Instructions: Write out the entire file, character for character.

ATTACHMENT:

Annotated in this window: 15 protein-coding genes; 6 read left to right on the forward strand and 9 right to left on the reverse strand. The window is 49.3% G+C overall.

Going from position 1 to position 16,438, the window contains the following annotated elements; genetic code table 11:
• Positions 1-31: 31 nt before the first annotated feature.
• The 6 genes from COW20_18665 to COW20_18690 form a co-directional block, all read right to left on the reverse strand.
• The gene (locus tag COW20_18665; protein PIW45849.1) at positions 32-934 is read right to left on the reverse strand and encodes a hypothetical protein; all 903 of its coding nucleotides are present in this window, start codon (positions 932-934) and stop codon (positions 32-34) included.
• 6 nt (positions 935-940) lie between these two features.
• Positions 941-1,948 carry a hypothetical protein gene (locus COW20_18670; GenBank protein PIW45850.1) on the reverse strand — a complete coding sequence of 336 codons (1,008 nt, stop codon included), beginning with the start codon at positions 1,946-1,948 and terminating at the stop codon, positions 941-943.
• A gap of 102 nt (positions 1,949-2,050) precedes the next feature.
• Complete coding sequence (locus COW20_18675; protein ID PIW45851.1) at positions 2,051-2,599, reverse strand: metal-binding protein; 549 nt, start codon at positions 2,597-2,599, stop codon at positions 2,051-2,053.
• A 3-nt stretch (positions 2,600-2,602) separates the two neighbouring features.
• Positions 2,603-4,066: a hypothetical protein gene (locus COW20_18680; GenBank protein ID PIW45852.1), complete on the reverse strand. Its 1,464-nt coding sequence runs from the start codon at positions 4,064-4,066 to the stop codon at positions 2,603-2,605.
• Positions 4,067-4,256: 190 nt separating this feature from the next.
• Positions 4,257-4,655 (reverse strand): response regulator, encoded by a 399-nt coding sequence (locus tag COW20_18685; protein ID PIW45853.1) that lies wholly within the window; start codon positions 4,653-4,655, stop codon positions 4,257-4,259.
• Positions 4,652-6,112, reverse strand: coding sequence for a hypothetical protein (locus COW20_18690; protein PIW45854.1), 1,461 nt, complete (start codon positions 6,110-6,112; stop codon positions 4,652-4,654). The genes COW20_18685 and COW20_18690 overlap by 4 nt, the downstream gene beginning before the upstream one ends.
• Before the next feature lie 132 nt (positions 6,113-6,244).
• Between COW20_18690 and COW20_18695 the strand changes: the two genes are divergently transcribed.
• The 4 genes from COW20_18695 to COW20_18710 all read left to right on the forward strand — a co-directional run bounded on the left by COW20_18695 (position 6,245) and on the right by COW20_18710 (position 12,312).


Annotated in this window: 15 protein-coding genes; 6 read left to right on the forward strand and 9 right to left on the reverse strand. The window is 49.3% G+C overall.

Going from position 1 to position 16,438, the window contains the following annotated elements; genetic code table 11:
• Positions 1-31: 31 nt before the first annotated feature.
• The 6 genes from COW20_18665 to COW20_18690 form a co-directional block, all read right to left on the reverse strand.
• The gene (locus tag COW20_18665; protein PIW45849.1) at positions 32-934 is read right to left on the reverse strand and encodes a hypothetical protein; all 903 of its coding nucleotides are present in this window, start codon (positions 932-934) and stop codon (positions 32-34) included.
• 6 nt (positions 935-940) lie between these two features.
• Positions 941-1,948 carry a hypothetical protein gene (locus COW20_18670; GenBank protein PIW45850.1) on the reverse strand — a complete coding sequence of 336 codons (1,008 nt, stop codon included), beginning with the start codon at positions 1,946-1,948 and terminating at the stop codon, positions 941-943.
• A gap of 102 nt (positions 1,949-2,050) precedes the next feature.
• Complete coding sequence (locus COW20_18675; protein ID PIW45851.1) at positions 2,051-2,599, reverse strand: metal-binding protein; 549 nt, start codon at positions 2,597-2,599, stop codon at positions 2,051-2,053.
• A 3-nt stretch (positions 2,600-2,602) separates the two neighbouring features.
• Positions 2,603-4,066: a hypothetical protein gene (locus COW20_18680; GenBank protein ID PIW45852.1), complete on the reverse strand. Its 1,464-nt coding sequence runs from the start codon at positions 4,064-4,066 to the stop codon at positions 2,603-2,605.
• Positions 4,067-4,256: 190 nt separating this feature from the next.
• Positions 4,257-4,655 (reverse strand): response regulator, encoded by a 399-nt coding sequence (locus tag COW20_18685; protein ID PIW45853.1) that lies wholly within the window; start codon positions 4,653-4,655, stop codon positions 4,257-4,259.
• Positions 4,652-6,112, reverse strand: coding sequence for a hypothetical protein (locus COW20_18690; protein PIW45854.1), 1,461 nt, complete (start codon positions 6,110-6,112; stop codon positions 4,652-4,654). The genes COW20_18685 and COW20_18690 overlap by 4 nt, the downstream gene beginning before the upstream one ends.
• Before the next feature lie 132 nt (positions 6,113-6,244).
• Between COW20_18690 and COW20_18695 the strand changes: the two genes are divergently transcribed.
• The 4 genes from COW20_18695 to COW20_18710 all read left to right on the forward strand — a co-directional run bounded on the left by COW20_18695 (position 6,245) and on the right by COW20_18710 (position 12,312).